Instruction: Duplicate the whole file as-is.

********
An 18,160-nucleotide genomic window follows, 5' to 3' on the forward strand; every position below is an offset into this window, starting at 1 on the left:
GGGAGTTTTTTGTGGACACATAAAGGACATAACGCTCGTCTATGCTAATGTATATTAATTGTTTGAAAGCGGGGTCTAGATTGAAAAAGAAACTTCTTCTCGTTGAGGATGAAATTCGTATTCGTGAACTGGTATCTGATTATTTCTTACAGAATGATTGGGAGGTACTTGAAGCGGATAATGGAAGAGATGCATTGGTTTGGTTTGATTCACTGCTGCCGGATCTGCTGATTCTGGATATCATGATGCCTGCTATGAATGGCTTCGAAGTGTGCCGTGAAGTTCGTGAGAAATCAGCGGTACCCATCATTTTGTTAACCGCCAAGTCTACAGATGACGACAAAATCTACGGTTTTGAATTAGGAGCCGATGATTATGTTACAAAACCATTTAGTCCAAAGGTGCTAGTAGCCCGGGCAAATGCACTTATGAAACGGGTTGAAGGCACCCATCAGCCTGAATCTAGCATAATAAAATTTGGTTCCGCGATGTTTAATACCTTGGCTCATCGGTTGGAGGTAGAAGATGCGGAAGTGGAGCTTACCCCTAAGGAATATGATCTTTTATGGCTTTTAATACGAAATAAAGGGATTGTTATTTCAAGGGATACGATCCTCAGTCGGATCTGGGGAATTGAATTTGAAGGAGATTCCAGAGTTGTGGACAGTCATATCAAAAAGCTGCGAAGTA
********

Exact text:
An 18,160-nucleotide genomic window follows, 5' to 3' on the forward strand; every position below is an offset into this window, starting at 1 on the left:
GGGAGTTTTTTGTGGACACATAAAGGACATAACGCTCGTCTATGCTAATGTATATTAATTGTTTGAAAGCGGGGTCTAGATTGAAAAAGAAACTTCTTCTCGTTGAGGATGAAATTCGTATTCGTGAACTGGTATCTGATTATTTCTTACAGAATGATTGGGAGGTACTTGAAGCGGATAATGGAAGAGATGCATTGGTTTGGTTTGATTCACTGCTGCCGGATCTGCTGATTCTGGATATCATGATGCCTGCTATGAATGGCTTCGAAGTGTGCCGTGAAGTTCGTGAGAAATCAGCGGTACCCATCATTTTGTTAACCGCCAAGTCTACAGATGACGACAAAATCTACGGTTTTGAATTAGGAGCCGATGATTATGTTACAAAACCATTTAGTCCAAAGGTGCTAGTAGCCCGGGCAAATGCACTTATGAAACGGGTTGAAGGCACCCATCAGCCTGAATCTAGCATAATAAAATTTGGTTCCGCGATGTTTAATACCTTGGCTCATCGGTTGGAGGTAGAAGATGCGGAAGTGGAGCTTACCCCTAAGGAATATGATCTTTTATGGCTTTTAATACGAAATAAAGGGATTGTTATTTCAAGGGATACGATCCTCAGTCGGATCTGGGGAATTGAATTTGAAGGAGATTCCAGAGTTGTGGACAGTCATATCAAAAAGCTGCGAAGTA